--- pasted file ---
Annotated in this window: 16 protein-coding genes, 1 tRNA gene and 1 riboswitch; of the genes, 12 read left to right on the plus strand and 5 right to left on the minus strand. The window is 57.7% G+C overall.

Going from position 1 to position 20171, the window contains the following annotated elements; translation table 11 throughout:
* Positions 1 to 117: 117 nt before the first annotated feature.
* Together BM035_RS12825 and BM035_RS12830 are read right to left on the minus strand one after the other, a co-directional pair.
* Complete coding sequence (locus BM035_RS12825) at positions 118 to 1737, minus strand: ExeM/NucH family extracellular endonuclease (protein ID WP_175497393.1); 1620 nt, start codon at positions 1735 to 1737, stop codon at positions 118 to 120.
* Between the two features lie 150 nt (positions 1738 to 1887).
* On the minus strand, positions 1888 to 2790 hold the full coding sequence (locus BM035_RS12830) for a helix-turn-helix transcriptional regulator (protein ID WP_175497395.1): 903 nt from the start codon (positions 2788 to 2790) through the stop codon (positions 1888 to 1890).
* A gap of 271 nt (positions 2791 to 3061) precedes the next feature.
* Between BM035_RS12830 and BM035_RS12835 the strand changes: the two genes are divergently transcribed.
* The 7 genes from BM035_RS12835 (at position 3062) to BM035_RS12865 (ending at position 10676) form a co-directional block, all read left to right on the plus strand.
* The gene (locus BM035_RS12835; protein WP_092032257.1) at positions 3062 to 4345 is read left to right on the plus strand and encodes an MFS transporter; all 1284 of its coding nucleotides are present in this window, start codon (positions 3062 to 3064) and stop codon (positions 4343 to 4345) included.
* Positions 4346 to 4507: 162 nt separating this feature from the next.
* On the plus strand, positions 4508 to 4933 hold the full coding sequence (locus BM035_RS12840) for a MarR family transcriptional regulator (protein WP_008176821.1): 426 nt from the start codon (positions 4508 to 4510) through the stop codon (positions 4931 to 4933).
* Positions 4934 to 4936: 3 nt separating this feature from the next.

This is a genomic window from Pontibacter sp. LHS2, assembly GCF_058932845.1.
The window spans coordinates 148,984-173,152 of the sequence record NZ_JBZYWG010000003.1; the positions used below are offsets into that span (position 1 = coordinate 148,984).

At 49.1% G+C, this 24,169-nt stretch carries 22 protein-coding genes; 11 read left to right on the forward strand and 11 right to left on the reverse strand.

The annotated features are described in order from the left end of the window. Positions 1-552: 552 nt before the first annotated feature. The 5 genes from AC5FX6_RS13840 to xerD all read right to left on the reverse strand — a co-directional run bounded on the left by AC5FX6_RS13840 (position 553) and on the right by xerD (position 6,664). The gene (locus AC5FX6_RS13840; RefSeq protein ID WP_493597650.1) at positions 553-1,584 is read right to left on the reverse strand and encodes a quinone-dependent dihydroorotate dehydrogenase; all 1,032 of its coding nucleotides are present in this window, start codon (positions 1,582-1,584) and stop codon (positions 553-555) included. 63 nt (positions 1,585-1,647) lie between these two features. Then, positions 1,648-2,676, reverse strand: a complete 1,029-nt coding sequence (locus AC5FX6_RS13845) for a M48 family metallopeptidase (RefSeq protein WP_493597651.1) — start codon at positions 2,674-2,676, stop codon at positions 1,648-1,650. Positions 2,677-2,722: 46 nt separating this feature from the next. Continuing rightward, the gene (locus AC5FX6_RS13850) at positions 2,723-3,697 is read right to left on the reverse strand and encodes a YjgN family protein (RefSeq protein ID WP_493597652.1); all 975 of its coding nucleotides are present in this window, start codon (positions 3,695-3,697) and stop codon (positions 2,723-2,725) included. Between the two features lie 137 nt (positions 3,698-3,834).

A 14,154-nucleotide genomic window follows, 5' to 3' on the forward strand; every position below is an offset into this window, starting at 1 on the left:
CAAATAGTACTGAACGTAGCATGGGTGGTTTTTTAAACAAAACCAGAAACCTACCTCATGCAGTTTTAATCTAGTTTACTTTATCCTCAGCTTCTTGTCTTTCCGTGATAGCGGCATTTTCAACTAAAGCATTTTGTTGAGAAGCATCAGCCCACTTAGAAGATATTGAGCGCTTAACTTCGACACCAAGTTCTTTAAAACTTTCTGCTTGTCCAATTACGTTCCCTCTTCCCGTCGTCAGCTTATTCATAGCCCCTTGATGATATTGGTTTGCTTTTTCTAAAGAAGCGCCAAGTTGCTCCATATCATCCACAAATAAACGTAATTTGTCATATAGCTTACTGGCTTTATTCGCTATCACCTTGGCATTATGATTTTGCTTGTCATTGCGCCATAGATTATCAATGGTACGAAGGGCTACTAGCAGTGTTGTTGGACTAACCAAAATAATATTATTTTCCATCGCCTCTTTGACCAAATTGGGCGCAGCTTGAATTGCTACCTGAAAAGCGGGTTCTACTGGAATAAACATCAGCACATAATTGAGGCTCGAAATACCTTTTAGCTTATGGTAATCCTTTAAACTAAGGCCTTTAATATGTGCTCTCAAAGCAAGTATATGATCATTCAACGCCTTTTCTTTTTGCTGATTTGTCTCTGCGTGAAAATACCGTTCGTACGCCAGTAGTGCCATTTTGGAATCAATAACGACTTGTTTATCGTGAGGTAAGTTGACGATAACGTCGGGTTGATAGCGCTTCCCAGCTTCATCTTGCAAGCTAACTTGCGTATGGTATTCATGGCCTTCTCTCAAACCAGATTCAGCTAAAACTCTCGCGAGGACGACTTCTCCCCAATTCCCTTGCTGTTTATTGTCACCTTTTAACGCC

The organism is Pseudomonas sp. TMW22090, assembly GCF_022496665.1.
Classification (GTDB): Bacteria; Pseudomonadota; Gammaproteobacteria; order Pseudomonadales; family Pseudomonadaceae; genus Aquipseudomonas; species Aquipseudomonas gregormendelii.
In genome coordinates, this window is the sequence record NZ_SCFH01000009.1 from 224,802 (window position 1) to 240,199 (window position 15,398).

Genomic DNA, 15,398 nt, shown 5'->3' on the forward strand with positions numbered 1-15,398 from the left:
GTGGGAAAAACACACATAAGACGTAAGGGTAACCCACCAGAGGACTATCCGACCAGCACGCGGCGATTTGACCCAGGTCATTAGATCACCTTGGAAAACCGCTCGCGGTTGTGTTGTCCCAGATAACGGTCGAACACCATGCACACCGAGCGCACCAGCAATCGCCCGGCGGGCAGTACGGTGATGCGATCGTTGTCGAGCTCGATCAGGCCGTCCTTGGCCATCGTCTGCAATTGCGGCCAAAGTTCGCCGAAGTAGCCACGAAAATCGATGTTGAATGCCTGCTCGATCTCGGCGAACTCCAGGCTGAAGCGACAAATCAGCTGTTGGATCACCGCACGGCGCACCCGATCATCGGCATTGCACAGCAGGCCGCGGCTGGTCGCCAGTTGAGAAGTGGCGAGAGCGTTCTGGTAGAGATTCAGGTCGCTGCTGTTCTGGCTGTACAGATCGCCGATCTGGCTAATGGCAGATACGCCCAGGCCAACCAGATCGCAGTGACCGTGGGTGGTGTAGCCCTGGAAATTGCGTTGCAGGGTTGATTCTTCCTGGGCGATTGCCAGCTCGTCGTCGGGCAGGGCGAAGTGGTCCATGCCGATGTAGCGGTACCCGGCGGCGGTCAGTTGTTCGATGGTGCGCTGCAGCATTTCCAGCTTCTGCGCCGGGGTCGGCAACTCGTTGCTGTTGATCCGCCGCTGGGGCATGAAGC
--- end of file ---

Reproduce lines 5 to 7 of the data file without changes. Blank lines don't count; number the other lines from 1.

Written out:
* Complete coding sequence (locus BM035_RS12825) at positions 118 to 1737, minus strand: ExeM/NucH family extracellular endonuclease (protein ID WP_175497393.1); 1620 nt, start codon at positions 1735 to 1737, stop codon at positions 118 to 120.
* Between the two features lie 150 nt (positions 1738 to 1887).
* On the minus strand, positions 1888 to 2790 hold the full coding sequence (locus BM035_RS12830) for a helix-turn-helix transcriptional regulator (protein ID WP_175497395.1): 903 nt from the start codon (positions 2788 to 2790) through the stop codon (positions 1888 to 1890).